RULES ABOUT WRITING RULES FOR WRITERS

Do I really have to write a post in response to “Jonathan Franzen’s 10 Rules for Novelists”? Does that need to be critiqued again? Am I required to jump all over him like a lot of the Internet has already done in the past week or so?

Let’s answer all those questions with no, then, taken in order: …but I’m going to anyway; …so I won’t critique it but will try to add and/or clarify as best I can, not being Jonathan Franzen, myself; and …I guess I sorta did already, responding to some tweets from Chuck Wendig then feeling bad about it after seeing some more tweets from Joe McDermott.

I’ll come at Franzen’s rules from a place of love. If you haven’t read them, they can be found at Lit Hub. G’head and read through them if you haven’t already then come back.

Many, if not most of the responses to this I saw online fell back on the idea that there are no rules for fiction—or any creative endeavor—and anyone who tries to impose any rules on anyone in any context is terrible and should be shamed into silence. A few people were just kinda having a laugh about it. And some people picked through and did what I think we should all do, which is take them in the spirit in which they were offered, either in response to a direct question or as an effort to help, and, y’know… just try not to be pricks about it.

And as for that first group, those who feel there are not now nor shall there ever be rules for novelists, I both agree and disagree with you. After all, working through a similar list of “commandments” from novelist Henry Miller, I offered my own list of rules. Here they are again:

PHIL’S TEN COMMANDMENTS OF WRITING (AFTER HENRY MILLER)

  1. Work on one novel at a time until finished, while also writing the occasional poem, short story, article, and weekly blog post.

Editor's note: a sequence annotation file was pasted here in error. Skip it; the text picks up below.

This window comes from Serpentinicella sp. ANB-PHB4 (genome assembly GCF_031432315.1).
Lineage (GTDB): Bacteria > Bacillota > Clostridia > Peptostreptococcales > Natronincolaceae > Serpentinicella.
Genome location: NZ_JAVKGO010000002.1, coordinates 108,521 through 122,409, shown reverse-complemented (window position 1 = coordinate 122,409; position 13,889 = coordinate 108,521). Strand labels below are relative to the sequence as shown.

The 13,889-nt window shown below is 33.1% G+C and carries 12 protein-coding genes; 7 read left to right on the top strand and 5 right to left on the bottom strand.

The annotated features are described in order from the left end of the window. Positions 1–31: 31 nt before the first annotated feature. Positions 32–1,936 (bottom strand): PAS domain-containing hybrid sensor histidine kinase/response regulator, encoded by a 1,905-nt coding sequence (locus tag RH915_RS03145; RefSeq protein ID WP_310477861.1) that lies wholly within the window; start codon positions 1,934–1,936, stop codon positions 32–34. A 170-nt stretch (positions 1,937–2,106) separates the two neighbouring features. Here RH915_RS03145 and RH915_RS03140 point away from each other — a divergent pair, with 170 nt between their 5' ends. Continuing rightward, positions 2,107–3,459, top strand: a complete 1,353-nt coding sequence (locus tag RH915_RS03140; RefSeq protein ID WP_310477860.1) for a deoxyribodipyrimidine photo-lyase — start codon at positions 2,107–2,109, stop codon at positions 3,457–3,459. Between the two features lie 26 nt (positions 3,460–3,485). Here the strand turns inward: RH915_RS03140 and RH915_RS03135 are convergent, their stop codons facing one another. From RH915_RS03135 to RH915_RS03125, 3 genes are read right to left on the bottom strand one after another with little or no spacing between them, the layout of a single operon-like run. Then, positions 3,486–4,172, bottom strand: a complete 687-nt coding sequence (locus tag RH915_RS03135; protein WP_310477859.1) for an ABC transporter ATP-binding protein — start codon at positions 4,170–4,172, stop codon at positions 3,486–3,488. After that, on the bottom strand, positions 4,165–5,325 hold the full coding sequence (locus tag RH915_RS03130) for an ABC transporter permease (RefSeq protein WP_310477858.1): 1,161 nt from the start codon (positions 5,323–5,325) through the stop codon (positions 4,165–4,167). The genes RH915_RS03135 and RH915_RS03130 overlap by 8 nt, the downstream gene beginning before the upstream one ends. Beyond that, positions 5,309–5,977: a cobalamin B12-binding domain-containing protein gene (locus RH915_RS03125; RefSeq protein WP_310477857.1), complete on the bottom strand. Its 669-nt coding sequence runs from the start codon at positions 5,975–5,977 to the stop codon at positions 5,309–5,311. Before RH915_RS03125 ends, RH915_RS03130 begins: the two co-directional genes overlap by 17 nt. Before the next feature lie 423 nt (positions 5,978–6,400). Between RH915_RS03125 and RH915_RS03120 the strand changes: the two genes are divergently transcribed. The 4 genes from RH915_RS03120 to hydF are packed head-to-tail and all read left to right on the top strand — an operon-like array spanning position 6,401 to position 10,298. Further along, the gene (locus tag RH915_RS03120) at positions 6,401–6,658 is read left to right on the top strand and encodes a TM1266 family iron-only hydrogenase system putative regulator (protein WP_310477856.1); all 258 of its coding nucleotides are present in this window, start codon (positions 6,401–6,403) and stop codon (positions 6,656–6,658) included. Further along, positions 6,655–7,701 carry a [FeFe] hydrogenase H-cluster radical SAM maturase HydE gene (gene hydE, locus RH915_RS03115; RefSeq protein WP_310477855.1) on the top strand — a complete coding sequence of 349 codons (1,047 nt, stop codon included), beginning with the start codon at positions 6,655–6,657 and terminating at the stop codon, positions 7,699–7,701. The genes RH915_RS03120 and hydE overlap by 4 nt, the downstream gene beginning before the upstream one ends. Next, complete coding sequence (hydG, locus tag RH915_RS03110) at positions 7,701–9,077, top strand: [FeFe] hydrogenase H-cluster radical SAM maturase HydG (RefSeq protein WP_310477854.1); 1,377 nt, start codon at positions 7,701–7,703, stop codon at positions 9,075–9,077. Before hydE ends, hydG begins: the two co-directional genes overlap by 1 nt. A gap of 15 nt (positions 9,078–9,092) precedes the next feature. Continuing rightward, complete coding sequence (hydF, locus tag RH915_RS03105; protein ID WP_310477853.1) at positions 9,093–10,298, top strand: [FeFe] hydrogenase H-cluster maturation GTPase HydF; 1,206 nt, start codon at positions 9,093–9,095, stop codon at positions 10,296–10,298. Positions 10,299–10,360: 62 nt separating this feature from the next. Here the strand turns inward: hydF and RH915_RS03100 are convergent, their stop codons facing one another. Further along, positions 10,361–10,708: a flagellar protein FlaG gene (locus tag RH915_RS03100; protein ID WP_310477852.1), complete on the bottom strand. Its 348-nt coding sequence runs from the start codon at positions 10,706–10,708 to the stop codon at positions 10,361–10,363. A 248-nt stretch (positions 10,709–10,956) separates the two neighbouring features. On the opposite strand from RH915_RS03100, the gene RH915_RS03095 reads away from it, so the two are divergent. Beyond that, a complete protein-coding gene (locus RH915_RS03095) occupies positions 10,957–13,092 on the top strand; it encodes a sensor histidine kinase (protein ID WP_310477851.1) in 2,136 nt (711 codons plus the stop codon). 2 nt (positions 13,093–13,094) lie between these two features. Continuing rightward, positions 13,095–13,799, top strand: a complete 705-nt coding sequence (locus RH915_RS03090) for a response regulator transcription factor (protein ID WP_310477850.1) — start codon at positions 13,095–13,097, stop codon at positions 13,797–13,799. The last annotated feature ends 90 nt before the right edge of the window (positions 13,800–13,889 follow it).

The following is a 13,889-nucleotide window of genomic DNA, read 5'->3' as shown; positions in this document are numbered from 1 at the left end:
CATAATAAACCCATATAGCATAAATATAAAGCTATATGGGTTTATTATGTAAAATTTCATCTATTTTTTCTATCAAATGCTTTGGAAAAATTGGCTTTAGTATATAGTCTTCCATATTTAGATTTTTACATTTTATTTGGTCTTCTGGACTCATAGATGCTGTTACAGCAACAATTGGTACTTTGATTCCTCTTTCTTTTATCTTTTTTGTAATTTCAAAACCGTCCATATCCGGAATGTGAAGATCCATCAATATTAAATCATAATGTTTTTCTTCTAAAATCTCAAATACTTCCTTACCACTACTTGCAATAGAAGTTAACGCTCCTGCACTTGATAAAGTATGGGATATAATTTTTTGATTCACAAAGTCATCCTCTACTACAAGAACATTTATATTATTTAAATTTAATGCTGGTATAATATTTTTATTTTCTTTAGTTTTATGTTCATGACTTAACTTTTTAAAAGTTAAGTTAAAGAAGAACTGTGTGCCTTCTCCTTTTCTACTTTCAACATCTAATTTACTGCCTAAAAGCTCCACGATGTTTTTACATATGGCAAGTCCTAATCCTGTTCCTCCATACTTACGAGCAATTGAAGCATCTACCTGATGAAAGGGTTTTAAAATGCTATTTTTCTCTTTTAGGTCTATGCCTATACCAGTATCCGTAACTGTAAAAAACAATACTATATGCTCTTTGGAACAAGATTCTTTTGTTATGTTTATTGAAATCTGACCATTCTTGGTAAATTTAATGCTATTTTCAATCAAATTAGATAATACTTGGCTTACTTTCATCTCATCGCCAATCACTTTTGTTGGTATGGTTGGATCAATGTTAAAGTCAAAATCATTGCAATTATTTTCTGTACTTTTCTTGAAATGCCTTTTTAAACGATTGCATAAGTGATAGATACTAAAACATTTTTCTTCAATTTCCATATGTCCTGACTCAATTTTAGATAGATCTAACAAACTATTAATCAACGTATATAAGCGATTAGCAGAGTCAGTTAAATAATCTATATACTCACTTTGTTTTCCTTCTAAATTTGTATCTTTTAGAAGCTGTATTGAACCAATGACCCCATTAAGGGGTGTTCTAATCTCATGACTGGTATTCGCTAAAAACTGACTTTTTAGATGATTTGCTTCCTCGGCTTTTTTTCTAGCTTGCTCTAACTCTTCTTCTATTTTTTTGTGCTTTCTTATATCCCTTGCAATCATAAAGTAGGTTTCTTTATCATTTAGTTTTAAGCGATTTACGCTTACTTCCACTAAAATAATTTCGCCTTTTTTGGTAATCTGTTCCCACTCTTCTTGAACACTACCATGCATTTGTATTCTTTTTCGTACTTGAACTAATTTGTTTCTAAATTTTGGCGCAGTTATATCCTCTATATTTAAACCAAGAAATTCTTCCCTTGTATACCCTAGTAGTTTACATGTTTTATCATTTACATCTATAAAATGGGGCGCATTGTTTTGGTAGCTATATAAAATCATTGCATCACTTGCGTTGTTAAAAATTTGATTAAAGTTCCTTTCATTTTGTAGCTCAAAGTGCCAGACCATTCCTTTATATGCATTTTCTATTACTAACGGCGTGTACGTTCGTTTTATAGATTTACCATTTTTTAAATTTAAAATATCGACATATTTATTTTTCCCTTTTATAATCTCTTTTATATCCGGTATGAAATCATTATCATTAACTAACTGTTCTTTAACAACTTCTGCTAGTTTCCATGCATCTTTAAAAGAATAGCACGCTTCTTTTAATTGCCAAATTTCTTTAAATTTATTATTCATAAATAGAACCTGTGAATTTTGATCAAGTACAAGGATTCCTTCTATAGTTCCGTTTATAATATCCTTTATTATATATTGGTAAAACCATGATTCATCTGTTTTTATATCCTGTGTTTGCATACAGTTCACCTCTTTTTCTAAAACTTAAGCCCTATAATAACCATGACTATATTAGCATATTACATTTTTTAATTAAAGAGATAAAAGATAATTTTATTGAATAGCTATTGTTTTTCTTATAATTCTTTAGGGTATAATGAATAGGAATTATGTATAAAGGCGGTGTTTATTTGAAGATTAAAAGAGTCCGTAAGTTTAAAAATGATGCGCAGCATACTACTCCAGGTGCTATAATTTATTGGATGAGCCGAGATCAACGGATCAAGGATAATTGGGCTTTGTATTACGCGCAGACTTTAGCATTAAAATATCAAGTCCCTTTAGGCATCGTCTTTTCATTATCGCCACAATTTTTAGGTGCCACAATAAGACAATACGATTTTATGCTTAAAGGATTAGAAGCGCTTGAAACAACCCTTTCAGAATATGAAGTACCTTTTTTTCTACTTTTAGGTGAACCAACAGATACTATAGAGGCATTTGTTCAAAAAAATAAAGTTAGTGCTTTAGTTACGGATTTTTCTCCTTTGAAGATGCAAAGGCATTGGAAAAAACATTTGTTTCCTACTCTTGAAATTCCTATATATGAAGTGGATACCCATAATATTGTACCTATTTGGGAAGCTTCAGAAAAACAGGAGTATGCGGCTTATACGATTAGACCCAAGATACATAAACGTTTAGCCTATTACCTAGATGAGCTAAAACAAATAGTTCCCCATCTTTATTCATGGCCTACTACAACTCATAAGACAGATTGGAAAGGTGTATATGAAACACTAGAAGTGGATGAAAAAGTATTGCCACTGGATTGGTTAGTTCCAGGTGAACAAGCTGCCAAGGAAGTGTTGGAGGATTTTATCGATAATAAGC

2. Start on your next novel only when you feel you’re done with your last novel, and take a break from the new novel only to revise that last novel according to editorial advice or flash of inspiration, then get back to the new novel as soon as you can.
  3. Write in ecstasy, edit with intent.
  4. Work according to the best program of your own devising, built honestly and sincerely around the realities of your individual life, which can and should—even must—include writing.
  5. Write something… anything… but write!
  6. Clean up yesterday’s writing then write the next section, which you’ll clean up tomorrow before adding tomorrow’s new text. Do no further revision until the rough draft is done.
  7. Keep human! Interact with other humans everyday, in whatever way you can, and from time to time, take a full week off.
  8. Rejoice in the act of writing itself.
  9. Give yourself a break and realize that sometimes you have to set aside the project at hand, but you can, and will, come back to it as soon as possible.
  10. Write the book you care the most about—the story that speaks to you, that won’t let you sleep at night, that won’t go away.

 

Mine are based on Miller’s, meant as a direct response to that list. But at the same time I think you’ll see me working reasonably hard to walk back from the strict interpretation of the word “commandment.” I try not to engage in “you always have to…” or “you can never…” when talking about creative writing. Maybe the problem started for Mr. Franzen with that word: rules.

“Commandments,” to me, anyway, from both myself and Henry Miller, felt hyperbolic enough that it came with an implied sense of the ridiculousness of applying a strict set of rules to a creative endeavor, much less a creative life. If that article had been called “Jonathan Franzen’s 10 Pieces of Advice for Novelists,” I’d like to think he would have seen less pushback. In fact, that’s really the way I read them—at least the second time.